LGBTQ Rights in Myanmar Would Also Be Beneficial to the Country’s Tourism Image

Myanmar, LGBTQ, Yangon, discriminalisation, communities

Photo: Violaine Beix/Al Jazeera

A new report from ICJ (international Commission of Jurists), an advocacy group looking for equal justice to all, asks Myanmar to change its laws penalizing homosexuality. Such a move would also be greatly beneficial to the country’s image bu showing that the country is embracing diversity as much as neighbouring Thailand where LGBTQ travellers are coming en mass, attracted by the image of tolerance of the Kingdom.

Myanmar’s criminal laws are outdated and fail to respect and protect human rights, especially the rights of LGBTQ people and rights enshrined in binding international human rights treaties. This is the key finding of the new report ‘In the Shadows: Systemic Injustice Based on Sexual Orientation and Identity/Expression in Myanmar’.

The Denmark-Myanmar Programme on Rule of Law and Human Rights, implemented by the ICJ in partnership with Danish Institute for Human Rights commissioned the report, which was also endorsed by three leading local LGBTQ and human rights organizations and one network : LGBT Rights Network, Colors Rainbow, Kings N Queens, and Equality Myanmar.

The report highlights emblematic cases and recurring human rights violations against LGBTQ people in Myanmar. Research for the report included interviews with 70 respondents from across several states to ascertain their experiences and impressions of the criminal justice system. All testimonies are anonymous and all identities are pseudonyms.

The report highlights the outdated laws that continue to affect the lives of LGBTQ people, including Section 377 of the Penal Code which criminalizes consensual same-sex conduct. Even though not commonly enforced, the fact that this law remains in place since the colonial era legitimizes prejudice, discrimination and extortion against LGBTQ people. India’s Supreme Court decided only last year that criminalization of consensual same-sex relationships under Section 377 is a violation of the Indian Constitution and is in breach of India’s obligation under international law. That is the reason why Myanmar should follow this trend and repeal Section 377 as soon as possible.

Other criminal provisions that play a large part in justifying abuse against LGBTQ people are the “Shadow Laws” or “Darkness Laws” – the colloquial name of colonial era legislation that can restrict citizens’ ability to be in public after dark without an accepted justification. These provisions – from which the report’s title is drawn – are primary examples of criminal laws that are misused against LGBTQ people and result in ongoing stigmatization, human rights violations and overall injustice. Research from the report documents how these criminal laws have been used to enter LGBTQ people’s homes, accuse them of ‘committing unnatural sex’, take them into police custody, and to subject them to abuse.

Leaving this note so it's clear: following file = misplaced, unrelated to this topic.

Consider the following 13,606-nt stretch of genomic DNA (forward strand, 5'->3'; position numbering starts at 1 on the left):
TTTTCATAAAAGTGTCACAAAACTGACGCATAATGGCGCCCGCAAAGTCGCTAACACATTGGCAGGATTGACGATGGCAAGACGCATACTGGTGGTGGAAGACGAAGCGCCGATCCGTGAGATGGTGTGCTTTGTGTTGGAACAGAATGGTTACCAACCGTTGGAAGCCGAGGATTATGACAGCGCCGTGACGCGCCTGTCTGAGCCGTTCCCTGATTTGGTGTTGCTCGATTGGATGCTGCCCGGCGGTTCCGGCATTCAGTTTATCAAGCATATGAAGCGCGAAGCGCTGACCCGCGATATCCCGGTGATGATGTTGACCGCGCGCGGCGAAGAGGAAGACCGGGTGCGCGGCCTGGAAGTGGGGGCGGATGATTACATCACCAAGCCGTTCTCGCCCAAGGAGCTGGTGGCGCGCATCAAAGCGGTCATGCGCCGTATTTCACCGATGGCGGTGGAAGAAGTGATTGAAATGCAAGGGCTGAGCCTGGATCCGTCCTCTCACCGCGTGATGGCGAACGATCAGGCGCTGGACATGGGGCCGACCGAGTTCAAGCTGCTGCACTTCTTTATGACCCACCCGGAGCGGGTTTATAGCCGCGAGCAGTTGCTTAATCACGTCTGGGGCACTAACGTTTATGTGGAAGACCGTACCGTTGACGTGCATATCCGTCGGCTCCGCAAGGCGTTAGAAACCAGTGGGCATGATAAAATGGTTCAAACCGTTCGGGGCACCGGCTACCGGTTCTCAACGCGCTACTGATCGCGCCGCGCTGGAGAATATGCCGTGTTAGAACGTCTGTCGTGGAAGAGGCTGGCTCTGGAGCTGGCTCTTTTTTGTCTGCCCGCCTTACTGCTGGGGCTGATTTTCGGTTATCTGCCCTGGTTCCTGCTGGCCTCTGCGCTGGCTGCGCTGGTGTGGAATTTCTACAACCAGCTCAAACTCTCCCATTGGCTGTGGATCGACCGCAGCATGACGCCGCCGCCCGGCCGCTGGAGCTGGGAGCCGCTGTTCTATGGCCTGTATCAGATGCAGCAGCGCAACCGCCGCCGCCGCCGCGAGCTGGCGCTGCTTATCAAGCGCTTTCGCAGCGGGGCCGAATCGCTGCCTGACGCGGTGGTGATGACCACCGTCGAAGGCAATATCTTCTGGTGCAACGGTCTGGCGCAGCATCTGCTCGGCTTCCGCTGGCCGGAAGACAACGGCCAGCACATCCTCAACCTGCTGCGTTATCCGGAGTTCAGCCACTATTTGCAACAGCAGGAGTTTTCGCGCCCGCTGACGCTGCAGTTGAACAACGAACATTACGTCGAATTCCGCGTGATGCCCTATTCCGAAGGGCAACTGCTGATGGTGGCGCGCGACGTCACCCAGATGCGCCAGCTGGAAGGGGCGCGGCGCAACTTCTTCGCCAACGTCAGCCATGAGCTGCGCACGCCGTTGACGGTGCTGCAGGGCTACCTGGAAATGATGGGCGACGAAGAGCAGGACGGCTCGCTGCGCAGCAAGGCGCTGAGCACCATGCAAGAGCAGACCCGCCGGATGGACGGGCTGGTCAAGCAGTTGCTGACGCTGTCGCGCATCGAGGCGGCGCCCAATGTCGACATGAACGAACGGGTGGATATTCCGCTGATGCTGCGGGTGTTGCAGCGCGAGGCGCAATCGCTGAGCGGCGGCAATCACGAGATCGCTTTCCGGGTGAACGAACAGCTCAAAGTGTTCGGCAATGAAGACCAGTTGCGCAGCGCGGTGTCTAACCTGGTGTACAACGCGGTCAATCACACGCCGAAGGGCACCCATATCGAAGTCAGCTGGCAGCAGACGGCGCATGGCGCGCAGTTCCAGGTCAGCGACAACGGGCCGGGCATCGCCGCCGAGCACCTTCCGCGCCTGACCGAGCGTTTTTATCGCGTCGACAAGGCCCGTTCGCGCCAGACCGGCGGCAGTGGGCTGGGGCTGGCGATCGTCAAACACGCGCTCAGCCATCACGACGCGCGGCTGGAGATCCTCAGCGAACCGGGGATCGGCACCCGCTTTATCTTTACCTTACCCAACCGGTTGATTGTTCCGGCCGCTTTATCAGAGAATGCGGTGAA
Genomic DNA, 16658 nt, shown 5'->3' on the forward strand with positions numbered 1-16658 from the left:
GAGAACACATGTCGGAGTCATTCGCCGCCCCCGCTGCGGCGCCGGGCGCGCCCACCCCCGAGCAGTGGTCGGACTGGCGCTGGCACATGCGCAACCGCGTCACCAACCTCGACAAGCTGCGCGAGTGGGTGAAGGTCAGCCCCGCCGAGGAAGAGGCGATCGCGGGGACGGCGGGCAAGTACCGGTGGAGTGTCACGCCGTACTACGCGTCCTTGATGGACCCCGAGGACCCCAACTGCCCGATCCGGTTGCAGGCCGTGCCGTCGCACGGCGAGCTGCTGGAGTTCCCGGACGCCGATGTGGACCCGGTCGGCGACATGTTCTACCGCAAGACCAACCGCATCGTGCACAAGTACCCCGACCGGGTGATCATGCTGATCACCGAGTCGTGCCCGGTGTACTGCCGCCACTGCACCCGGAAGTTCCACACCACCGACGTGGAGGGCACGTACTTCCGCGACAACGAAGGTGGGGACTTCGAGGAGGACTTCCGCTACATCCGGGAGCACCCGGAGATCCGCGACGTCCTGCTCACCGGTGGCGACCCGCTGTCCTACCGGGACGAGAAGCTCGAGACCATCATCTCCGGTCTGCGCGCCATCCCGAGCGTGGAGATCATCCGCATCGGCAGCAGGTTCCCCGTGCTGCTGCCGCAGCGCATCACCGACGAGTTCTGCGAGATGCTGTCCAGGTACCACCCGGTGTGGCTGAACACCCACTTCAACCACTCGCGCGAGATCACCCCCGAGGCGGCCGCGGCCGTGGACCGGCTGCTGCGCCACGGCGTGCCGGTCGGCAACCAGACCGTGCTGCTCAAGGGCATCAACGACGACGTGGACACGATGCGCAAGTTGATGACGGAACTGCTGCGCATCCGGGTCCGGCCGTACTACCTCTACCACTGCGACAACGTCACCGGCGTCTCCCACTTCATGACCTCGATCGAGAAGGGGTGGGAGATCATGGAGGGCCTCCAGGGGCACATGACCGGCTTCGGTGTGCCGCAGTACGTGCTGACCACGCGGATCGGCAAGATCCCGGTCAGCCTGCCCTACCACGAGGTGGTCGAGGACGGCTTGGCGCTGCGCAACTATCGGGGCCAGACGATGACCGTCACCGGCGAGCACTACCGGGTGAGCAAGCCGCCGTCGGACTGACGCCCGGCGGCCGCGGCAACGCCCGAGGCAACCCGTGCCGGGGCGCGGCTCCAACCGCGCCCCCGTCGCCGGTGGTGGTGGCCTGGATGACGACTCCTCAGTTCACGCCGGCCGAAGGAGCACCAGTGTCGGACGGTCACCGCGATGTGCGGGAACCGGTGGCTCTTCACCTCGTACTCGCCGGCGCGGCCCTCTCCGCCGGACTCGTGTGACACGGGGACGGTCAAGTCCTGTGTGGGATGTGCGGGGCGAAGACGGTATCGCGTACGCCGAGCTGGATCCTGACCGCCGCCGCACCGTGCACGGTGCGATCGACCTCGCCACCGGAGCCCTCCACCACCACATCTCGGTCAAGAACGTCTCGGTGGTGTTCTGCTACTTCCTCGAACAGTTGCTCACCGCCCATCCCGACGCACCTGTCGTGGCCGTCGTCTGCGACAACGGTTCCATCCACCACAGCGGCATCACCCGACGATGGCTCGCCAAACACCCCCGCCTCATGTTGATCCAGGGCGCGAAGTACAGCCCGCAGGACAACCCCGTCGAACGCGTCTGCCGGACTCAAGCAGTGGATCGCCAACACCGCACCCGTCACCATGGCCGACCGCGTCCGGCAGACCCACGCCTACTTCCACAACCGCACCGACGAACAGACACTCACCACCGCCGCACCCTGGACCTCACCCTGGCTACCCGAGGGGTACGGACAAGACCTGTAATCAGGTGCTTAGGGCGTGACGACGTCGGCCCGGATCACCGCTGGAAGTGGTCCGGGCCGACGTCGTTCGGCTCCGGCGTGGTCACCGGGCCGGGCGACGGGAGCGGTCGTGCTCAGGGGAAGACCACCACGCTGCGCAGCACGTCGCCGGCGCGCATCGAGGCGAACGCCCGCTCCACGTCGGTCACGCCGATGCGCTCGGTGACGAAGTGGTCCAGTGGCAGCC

Image result for In the shadows Myanmar LGBTQThe report further details the discriminatory attitudes of law enforcement officers, which contribute to LGBTQ people being targeted and subjected to unjust and unfair treatment within the criminal justice system. The mistreatment takes many forms, from arbitrary accusations and ensuing detentions, physical, sexual and verbal assaults, and coerced concealment of sexual orientation and gender identity/expression. Given the biased, discriminatory and at times violent behavior towards them, LGBTQ people have come to mistrust law enforcement agencies and avoid the justice system wherever possible.

‘In the Shadows’ identifies the problematic attitudes of certain key players in Myanmar’s criminal justice system with respect to Sexual Orientation, Gender Identity/Expression issues. Core concerns include the discriminatory treatment and the barriers to justice LGBTQ people face, from their role in public life, or as a detainee, witness or suspect in court.

The report concludes with a set of recommendations that seek to make existing law and policy more protective of LGBTQ peoples’ rights. This includes the repeal of Section 377 of the Penal Code, at least insofar as it criminalizes consensual same-sex sexual conduct, the reform of the ‘Shadow Laws’, and cessation of all discriminatory arrests and detentions.

Human rights and LGBTQ rights activist and contributor to the report, U Aung Myo Min, sums up the importance of ‘In the Shadows’: “The stories in this report highlight the suffering, intimidation, and threats faced by LGBTIQ in Myanmar today. These injustices must be stopped, and we all have a moral imperative to be part of the solution.”

The idea of stopping discrimination of LGBTQ communities could also bring benefits to the country’s image, especially among foreign travellers. In neighbouring Thailand, a rather open and tolerant behaviour towards homosexuality is reflected into Bangkok vibrant art, culture and nightlife scene where a large number of players belong to the LGBTQ community. A lot of travellers are coming to Bangkok due to that open attitude towards sexual minorities.

The same positive image happens now in Taiwan -Taipei Pride is becoming a top event there, attracting people from all across Asia- but also -in some ways-in Cambodia.

Yangon is organising its own Pride linked as well to &PROUD festival which is the official LGBTQ event. &PROUD organises every month art+culture events for LGBTQs in Myanmar, including &PROUD Film Festival, &PROUD Photo, workshops, as well as parties.

In 2018, the pride festival was hosted for the first time in a public park and attracted thousands of people. Could Yangon become in the future one of the most vibrant cities of Southeast Asia thanks to sexual tolerance?